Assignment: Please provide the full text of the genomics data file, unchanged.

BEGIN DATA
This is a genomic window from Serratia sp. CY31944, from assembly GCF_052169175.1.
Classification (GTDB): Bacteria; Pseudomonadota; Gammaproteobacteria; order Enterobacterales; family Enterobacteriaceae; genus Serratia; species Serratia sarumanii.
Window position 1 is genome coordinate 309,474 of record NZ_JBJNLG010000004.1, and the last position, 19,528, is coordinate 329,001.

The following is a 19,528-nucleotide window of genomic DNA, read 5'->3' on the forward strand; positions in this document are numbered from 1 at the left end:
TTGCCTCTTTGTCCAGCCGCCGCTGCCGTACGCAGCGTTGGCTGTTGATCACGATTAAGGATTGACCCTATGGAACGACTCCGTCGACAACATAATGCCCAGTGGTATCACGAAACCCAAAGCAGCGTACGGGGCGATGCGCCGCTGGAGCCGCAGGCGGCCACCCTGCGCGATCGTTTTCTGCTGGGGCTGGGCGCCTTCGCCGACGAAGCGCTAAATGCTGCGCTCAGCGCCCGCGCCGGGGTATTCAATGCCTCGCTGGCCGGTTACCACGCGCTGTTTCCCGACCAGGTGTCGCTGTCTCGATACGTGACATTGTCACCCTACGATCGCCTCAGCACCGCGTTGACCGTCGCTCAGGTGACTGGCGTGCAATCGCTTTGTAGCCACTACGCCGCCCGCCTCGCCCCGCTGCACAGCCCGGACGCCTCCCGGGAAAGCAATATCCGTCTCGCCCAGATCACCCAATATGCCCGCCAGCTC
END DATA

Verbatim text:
This is a genomic window from Serratia sp. CY31944, from assembly GCF_052169175.1.
Classification (GTDB): Bacteria; Pseudomonadota; Gammaproteobacteria; order Enterobacterales; family Enterobacteriaceae; genus Serratia; species Serratia sarumanii.
Window position 1 is genome coordinate 309,474 of record NZ_JBJNLG010000004.1, and the last position, 19,528, is coordinate 329,001.

The following is a 19,528-nucleotide window of genomic DNA, read 5'->3' on the forward strand; positions in this document are numbered from 1 at the left end:
TTGCCTCTTTGTCCAGCCGCCGCTGCCGTACGCAGCGTTGGCTGTTGATCACGATTAAGGATTGACCCTATGGAACGACTCCGTCGACAACATAATGCCCAGTGGTATCACGAAACCCAAAGCAGCGTACGGGGCGATGCGCCGCTGGAGCCGCAGGCGGCCACCCTGCGCGATCGTTTTCTGCTGGGGCTGGGCGCCTTCGCCGACGAAGCGCTAAATGCTGCGCTCAGCGCCCGCGCCGGGGTATTCAATGCCTCGCTGGCCGGTTACCACGCGCTGTTTCCCGACCAGGTGTCGCTGTCTCGATACGTGACATTGTCACCCTACGATCGCCTCAGCACCGCGTTGACCGTCGCTCAGGTGACTGGCGTGCAATCGCTTTGTAGCCACTACGCCGCCCGCCTCGCCCCGCTGCACAGCCCGGACGCCTCCCGGGAAAGCAATATCCGTCTCGCCCAGATCACCCAATATGCCCGCCAGCTC